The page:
I passed my novice radio amateur exam in March 2013 and I registered the
PD4KH (pappa delta four kilo hotel!).
I passed my full radio amateur exam in March 2016 and I registered the callsign
PE4KH (pappa echo four kilo hotel!).
PE4KH on qrz.com PE4KH on twitter
I am usually located around maidenhead locator: JO22NC
This weekend was the CQ WPX CW contest 2021 and on Saturday I had some time to participate between family things. I started on the 10 meter band and stayed there: I managed to get 29 contacts in the log on that band, there were good signals across most of Europe. I had fun and surprised myself by decoding some morse by ear better than my computer (yes, I consider this very assisted when I use both spotting networks and a morse decoder). I noted a serial number 246 that my computer completely did not decode so I wasn't very sure. The next serial number was indeed 247 so I got it right in one go! Claimed score is 812 points. I'll see what happens when the logs are checked. At least contesting is good for other rankings: I now have Poland and Lithuania confirmed in morse.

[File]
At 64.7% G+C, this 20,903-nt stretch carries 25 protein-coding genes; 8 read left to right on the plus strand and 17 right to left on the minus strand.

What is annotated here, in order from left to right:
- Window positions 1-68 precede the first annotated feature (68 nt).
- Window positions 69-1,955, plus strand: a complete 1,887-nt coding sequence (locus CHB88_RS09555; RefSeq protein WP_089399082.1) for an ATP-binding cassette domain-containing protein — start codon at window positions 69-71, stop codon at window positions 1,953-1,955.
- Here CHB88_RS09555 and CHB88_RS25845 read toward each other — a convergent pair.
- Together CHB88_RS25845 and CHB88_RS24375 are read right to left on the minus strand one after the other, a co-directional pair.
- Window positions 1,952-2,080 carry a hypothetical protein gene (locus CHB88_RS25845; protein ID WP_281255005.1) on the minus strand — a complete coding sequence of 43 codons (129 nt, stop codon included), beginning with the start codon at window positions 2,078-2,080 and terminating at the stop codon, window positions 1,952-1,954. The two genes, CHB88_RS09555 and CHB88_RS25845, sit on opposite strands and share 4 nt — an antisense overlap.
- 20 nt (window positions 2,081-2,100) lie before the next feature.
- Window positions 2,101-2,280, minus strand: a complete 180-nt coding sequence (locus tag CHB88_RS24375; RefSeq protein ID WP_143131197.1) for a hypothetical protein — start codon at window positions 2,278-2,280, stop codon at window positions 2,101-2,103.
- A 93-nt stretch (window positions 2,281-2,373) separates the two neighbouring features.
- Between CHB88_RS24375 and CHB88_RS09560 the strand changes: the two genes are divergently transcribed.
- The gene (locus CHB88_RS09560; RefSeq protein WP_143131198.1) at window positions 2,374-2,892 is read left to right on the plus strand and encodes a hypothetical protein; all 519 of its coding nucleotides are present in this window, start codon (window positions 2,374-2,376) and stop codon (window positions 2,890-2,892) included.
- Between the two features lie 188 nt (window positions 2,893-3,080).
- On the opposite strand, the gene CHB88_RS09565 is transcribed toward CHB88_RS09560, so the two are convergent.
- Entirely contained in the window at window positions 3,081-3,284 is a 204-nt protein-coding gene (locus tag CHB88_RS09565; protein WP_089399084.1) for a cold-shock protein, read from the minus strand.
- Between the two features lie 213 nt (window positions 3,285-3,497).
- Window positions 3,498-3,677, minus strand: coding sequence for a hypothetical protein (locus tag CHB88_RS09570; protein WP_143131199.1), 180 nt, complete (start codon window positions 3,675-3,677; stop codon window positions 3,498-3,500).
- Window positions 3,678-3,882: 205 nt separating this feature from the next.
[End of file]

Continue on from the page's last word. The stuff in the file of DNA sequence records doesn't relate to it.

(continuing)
The 10 meter amateur band (starting at 28 MHz) can have interesting propagation depending on weather. The kind of 'atmospheric interference' that once plagued analog TV broadcasts can cause signals to reach much further than planned. Today was a day with good propagation that way and I had time to play with the radio. I started with some digital contacts on the 10 meter band (FT8) but soon switched to voice communications (SSB) because those were getting loud too. I started answering some of the amateurs calling CQ for new contacts. I made contacts with Italy, Switzerland, Austria, Serbia and Slovenia. Some where short contacts but others wanted to have a longer and more personal chat. It doesn't happen often that signals are strong enough to get over the local interference. Nice to see this and make new friends.